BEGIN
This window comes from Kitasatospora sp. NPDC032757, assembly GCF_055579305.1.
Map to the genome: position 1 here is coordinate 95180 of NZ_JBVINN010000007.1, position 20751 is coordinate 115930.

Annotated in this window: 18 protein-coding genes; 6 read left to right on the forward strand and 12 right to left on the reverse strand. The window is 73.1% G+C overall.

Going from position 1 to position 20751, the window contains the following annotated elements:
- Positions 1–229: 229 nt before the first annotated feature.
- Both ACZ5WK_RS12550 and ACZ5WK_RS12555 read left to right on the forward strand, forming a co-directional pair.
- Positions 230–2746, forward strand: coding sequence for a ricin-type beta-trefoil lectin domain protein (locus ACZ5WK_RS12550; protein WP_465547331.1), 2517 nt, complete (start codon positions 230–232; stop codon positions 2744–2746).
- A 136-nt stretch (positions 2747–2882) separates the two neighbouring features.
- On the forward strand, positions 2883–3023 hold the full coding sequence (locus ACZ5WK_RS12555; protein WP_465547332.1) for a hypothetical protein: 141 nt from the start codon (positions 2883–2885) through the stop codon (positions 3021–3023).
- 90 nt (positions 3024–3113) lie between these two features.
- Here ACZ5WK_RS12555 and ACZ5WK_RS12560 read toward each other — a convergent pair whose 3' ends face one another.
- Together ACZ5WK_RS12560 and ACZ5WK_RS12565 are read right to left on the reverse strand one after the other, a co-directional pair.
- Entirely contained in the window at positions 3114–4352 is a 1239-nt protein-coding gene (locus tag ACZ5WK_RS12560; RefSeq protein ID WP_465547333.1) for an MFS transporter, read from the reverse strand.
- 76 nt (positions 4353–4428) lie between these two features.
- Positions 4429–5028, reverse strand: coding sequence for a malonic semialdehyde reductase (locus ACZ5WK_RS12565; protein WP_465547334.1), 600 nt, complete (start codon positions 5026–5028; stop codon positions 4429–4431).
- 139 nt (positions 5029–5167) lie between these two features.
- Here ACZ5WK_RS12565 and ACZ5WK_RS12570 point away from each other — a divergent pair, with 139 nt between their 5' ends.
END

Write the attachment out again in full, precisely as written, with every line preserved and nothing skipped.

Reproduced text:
This window comes from Kitasatospora sp. NPDC032757, assembly GCF_055579305.1.
Map to the genome: position 1 here is coordinate 95180 of NZ_JBVINN010000007.1, position 20751 is coordinate 115930.

Annotated in this window: 18 protein-coding genes; 6 read left to right on the forward strand and 12 right to left on the reverse strand. The window is 73.1% G+C overall.

Going from position 1 to position 20751, the window contains the following annotated elements:
- Positions 1–229: 229 nt before the first annotated feature.
- Both ACZ5WK_RS12550 and ACZ5WK_RS12555 read left to right on the forward strand, forming a co-directional pair.
- Positions 230–2746, forward strand: coding sequence for a ricin-type beta-trefoil lectin domain protein (locus ACZ5WK_RS12550; protein WP_465547331.1), 2517 nt, complete (start codon positions 230–232; stop codon positions 2744–2746).
- A 136-nt stretch (positions 2747–2882) separates the two neighbouring features.
- On the forward strand, positions 2883–3023 hold the full coding sequence (locus ACZ5WK_RS12555; protein WP_465547332.1) for a hypothetical protein: 141 nt from the start codon (positions 2883–2885) through the stop codon (positions 3021–3023).
- 90 nt (positions 3024–3113) lie between these two features.
- Here ACZ5WK_RS12555 and ACZ5WK_RS12560 read toward each other — a convergent pair whose 3' ends face one another.
- Together ACZ5WK_RS12560 and ACZ5WK_RS12565 are read right to left on the reverse strand one after the other, a co-directional pair.
- Entirely contained in the window at positions 3114–4352 is a 1239-nt protein-coding gene (locus tag ACZ5WK_RS12560; RefSeq protein ID WP_465547333.1) for an MFS transporter, read from the reverse strand.
- 76 nt (positions 4353–4428) lie between these two features.
- Positions 4429–5028, reverse strand: coding sequence for a malonic semialdehyde reductase (locus ACZ5WK_RS12565; protein WP_465547334.1), 600 nt, complete (start codon positions 5026–5028; stop codon positions 4429–4431).
- 139 nt (positions 5029–5167) lie between these two features.
- Here ACZ5WK_RS12565 and ACZ5WK_RS12570 point away from each other — a divergent pair, with 139 nt between their 5' ends.